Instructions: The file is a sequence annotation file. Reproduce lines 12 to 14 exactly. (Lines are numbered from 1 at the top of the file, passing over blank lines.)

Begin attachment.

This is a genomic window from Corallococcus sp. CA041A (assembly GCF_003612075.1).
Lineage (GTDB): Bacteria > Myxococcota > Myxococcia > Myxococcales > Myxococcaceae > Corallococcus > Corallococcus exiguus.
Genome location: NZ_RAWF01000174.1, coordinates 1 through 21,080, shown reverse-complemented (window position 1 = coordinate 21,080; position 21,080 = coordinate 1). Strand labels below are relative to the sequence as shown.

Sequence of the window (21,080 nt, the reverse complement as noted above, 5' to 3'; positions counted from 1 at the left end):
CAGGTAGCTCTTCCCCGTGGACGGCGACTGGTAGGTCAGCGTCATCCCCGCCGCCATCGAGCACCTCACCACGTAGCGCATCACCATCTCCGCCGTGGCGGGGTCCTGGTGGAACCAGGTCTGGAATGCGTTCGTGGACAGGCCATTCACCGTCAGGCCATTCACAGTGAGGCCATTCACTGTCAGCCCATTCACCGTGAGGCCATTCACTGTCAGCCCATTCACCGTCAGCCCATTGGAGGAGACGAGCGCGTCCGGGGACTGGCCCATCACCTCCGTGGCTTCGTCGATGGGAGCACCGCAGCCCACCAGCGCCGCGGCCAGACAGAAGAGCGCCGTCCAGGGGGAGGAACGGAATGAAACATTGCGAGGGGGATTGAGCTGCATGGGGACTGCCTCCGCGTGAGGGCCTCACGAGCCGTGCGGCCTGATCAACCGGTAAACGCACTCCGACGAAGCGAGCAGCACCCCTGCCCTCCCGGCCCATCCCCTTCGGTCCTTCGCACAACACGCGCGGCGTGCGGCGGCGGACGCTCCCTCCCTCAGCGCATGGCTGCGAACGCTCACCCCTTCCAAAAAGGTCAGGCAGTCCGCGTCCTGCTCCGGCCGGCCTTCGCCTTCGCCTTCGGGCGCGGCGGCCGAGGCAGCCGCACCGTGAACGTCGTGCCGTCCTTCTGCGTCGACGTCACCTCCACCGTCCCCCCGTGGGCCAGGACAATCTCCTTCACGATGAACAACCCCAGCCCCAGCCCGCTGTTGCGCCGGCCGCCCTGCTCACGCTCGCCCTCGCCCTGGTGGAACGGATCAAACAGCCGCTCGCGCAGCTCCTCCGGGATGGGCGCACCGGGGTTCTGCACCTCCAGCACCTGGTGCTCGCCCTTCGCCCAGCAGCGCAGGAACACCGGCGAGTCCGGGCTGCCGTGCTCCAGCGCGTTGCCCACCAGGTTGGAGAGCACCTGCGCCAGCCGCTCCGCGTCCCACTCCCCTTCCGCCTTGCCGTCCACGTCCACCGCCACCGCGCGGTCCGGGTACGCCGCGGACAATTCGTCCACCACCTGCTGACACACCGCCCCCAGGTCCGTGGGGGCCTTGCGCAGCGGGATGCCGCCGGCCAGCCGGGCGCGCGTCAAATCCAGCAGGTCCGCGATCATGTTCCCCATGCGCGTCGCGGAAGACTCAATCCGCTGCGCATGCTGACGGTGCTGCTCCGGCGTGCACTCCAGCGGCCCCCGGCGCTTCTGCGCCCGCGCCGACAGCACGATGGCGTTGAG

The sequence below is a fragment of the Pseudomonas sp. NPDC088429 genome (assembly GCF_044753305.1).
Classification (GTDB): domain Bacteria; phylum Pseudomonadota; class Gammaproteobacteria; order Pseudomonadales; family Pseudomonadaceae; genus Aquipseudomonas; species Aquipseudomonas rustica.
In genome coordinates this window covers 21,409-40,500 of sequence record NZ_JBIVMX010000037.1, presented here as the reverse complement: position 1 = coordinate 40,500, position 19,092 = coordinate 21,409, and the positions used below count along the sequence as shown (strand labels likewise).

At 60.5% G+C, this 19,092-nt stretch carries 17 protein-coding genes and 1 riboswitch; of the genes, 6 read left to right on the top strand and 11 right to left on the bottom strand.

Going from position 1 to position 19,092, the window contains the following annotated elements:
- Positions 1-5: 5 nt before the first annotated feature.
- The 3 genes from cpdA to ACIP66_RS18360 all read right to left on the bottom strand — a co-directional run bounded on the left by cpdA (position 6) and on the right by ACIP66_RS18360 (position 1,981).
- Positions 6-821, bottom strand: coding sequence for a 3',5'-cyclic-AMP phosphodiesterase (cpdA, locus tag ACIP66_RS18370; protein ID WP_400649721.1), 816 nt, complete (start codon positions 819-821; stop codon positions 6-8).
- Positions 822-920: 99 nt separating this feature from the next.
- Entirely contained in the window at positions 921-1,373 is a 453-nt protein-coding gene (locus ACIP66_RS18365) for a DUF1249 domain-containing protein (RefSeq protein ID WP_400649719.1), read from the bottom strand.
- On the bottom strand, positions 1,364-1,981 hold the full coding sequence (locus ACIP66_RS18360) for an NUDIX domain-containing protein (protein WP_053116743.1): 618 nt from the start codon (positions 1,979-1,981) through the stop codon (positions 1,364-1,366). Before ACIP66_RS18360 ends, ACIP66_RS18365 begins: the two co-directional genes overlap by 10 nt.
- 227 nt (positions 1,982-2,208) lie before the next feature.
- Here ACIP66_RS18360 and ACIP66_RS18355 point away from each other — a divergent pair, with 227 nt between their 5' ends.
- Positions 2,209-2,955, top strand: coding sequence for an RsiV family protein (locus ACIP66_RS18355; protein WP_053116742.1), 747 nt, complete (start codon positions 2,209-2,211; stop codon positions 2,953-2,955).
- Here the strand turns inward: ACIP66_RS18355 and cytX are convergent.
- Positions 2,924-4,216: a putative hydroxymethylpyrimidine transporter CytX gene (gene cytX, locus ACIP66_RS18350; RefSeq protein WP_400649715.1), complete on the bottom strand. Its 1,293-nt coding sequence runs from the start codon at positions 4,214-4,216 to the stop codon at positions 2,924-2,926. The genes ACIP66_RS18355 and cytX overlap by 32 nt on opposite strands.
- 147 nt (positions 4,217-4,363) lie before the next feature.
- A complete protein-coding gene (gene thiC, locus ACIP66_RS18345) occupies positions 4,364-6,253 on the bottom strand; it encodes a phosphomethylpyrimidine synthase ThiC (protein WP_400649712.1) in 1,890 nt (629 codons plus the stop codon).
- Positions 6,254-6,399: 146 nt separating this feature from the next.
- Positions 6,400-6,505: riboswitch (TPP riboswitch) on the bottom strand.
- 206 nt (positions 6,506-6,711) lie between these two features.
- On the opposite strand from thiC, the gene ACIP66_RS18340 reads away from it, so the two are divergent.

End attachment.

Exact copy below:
- The 3 genes from cpdA to ACIP66_RS18360 all read right to left on the bottom strand — a co-directional run bounded on the left by cpdA (position 6) and on the right by ACIP66_RS18360 (position 1,981).
- Positions 6-821, bottom strand: coding sequence for a 3',5'-cyclic-AMP phosphodiesterase (cpdA, locus tag ACIP66_RS18370; protein ID WP_400649721.1), 816 nt, complete (start codon positions 819-821; stop codon positions 6-8).
- Positions 822-920: 99 nt separating this feature from the next.